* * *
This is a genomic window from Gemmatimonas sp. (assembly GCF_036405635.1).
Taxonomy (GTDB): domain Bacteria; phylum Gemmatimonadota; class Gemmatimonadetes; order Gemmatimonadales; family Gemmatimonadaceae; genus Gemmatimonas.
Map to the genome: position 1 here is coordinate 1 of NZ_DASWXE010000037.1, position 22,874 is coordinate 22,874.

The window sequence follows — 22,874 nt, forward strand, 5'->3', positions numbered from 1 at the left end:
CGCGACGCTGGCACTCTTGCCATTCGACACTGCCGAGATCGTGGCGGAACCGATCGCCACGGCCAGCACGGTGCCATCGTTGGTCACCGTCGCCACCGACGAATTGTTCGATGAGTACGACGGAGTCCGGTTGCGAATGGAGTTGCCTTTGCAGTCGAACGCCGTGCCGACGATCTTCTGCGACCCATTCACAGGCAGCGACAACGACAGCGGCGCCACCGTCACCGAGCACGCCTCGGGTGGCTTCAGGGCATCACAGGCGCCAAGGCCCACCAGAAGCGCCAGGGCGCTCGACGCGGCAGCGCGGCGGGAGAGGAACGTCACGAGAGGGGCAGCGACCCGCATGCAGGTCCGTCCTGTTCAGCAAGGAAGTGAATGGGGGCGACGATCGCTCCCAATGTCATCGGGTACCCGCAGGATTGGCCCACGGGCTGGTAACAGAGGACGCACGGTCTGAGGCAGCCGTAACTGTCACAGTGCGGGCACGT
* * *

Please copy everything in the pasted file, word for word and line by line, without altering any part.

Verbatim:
This is a genomic window from Gemmatimonas sp. (assembly GCF_036405635.1).
Taxonomy (GTDB): domain Bacteria; phylum Gemmatimonadota; class Gemmatimonadetes; order Gemmatimonadales; family Gemmatimonadaceae; genus Gemmatimonas.
Map to the genome: position 1 here is coordinate 1 of NZ_DASWXE010000037.1, position 22,874 is coordinate 22,874.

The window sequence follows — 22,874 nt, forward strand, 5'->3', positions numbered from 1 at the left end:
CGCGACGCTGGCACTCTTGCCATTCGACACTGCCGAGATCGTGGCGGAACCGATCGCCACGGCCAGCACGGTGCCATCGTTGGTCACCGTCGCCACCGACGAATTGTTCGATGAGTACGACGGAGTCCGGTTGCGAATGGAGTTGCCTTTGCAGTCGAACGCCGTGCCGACGATCTTCTGCGACCCATTCACAGGCAGCGACAACGACAGCGGCGCCACCGTCACCGAGCACGCCTCGGGTGGCTTCAGGGCATCACAGGCGCCAAGGCCCACCAGAAGCGCCAGGGCGCTCGACGCGGCAGCGCGGCGGGAGAGGAACGTCACGAGAGGGGCAGCGACCCGCATGCAGGTCCGTCCTGTTCAGCAAGGAAGTGAATGGGGGCGACGATCGCTCCCAATGTCATCGGGTACCCGCAGGATTGGCCCACGGGCTGGTAACAGAGGACGCACGGTCTGAGGCAGCCGTAACTGTCACAGTGCGGGCACGT